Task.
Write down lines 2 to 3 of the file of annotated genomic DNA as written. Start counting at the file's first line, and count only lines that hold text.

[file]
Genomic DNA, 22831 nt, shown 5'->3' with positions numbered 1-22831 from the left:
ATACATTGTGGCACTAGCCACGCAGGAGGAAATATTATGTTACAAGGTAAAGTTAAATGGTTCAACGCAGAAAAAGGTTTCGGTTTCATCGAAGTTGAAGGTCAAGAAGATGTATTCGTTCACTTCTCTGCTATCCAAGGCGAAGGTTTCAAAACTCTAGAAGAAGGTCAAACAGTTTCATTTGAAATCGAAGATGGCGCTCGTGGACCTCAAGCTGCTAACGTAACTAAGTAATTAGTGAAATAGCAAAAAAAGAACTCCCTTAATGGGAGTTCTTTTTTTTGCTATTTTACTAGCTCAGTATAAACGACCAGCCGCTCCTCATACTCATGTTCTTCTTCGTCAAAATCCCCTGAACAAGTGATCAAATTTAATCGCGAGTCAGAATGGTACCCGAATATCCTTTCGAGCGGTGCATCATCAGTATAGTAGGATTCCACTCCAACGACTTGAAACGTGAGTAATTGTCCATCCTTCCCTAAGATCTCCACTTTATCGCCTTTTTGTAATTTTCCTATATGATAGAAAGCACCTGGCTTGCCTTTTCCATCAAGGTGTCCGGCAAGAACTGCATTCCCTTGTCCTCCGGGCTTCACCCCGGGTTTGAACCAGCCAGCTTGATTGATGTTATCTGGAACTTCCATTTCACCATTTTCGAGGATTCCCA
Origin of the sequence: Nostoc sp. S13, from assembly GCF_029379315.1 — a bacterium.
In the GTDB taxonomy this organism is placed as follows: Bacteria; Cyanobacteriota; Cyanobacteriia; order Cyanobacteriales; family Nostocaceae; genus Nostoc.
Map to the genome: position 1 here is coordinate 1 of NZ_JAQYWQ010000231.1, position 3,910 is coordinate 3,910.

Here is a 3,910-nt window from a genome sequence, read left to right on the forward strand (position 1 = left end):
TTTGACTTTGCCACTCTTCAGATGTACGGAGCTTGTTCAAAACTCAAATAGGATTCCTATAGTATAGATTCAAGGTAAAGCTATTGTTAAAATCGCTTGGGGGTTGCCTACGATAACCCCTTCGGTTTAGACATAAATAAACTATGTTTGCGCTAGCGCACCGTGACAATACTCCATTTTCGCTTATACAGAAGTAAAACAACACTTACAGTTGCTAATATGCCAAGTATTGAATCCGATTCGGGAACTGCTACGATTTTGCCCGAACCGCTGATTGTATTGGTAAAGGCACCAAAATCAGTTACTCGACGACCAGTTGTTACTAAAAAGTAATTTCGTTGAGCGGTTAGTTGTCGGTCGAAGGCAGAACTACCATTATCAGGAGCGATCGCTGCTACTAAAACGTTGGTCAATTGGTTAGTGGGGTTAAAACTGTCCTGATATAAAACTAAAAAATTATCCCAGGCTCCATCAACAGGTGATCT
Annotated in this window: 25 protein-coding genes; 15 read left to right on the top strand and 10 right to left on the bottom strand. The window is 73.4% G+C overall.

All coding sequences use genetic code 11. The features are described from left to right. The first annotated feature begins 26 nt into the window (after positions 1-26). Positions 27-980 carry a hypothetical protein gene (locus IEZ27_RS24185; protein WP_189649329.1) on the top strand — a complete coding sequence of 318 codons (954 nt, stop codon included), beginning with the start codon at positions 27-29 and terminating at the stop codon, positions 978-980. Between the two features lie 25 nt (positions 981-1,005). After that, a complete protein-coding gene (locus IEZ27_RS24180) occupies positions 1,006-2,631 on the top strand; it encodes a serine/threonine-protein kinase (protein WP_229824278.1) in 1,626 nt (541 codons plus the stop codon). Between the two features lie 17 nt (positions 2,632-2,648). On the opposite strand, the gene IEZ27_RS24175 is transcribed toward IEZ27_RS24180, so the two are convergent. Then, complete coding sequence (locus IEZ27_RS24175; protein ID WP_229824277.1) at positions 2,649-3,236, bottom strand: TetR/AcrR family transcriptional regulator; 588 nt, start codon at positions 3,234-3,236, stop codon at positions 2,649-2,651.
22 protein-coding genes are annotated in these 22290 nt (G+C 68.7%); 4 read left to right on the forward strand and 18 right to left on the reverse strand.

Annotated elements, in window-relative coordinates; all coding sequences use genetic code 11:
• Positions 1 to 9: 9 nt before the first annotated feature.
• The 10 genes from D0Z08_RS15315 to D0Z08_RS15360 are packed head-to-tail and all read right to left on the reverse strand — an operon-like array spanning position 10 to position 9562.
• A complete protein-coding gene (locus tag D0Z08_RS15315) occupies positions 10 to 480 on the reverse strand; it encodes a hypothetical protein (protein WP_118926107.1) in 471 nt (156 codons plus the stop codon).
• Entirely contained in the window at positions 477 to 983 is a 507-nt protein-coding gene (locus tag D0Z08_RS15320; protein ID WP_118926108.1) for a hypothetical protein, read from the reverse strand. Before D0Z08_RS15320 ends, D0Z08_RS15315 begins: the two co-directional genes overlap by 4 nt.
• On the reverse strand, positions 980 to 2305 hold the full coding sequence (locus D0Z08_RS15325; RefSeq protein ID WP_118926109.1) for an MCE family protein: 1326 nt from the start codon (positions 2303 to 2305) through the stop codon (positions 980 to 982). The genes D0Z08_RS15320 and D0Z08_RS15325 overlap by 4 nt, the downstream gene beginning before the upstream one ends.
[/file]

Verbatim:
ATACATTGTGGCACTAGCCACGCAGGAGGAAATATTATGTTACAAGGTAAAGTTAAATGGTTCAACGCAGAAAAAGGTTTCGGTTTCATCGAAGTTGAAGGTCAAGAAGATGTATTCGTTCACTTCTCTGCTATCCAAGGCGAAGGTTTCAAAACTCTAGAAGAAGGTCAAACAGTTTCATTTGAAATCGAAGATGGCGCTCGTGGACCTCAAGCTGCTAACGTAACTAAGTAATTAGTGAAATAGCAAAAAAAGAACTCCCTTAATGGGAGTTCTTTTTTTTGCTATTTTACTAGCTCAGTATAAACGACCAGCCGCTCCTCATACTCATGTTCTTCTTCGTCAAAATCCCCTGAACAAGTGATCAAATTTAATCGCGAGTCAGAATGGTACCCGAATATCCTTTCGAGCGGTGCATCATCAGTATAGTAGGATTCCACTCCAACGACTTGAAACGTGAGTAATTGTCCATCCTTCCCTAAGATCTCCACTTTATCGCCTTTTTGTAATTTTCCTATATGATAGAAAGCACCTGGCTTGCCTTTTCCATCAAGGTGTCCGGCAAGAACTGCATTCCCTTGTCCTCCGGGCTTCACCCCGGGTTTGAACCAGCCAGCTTGATTGATGTTATCTGGAACTTCCATTTCACCATTTTCGAGGATTCCCA
Origin of the sequence: Nostoc sp. S13, from assembly GCF_029379315.1 — a bacterium.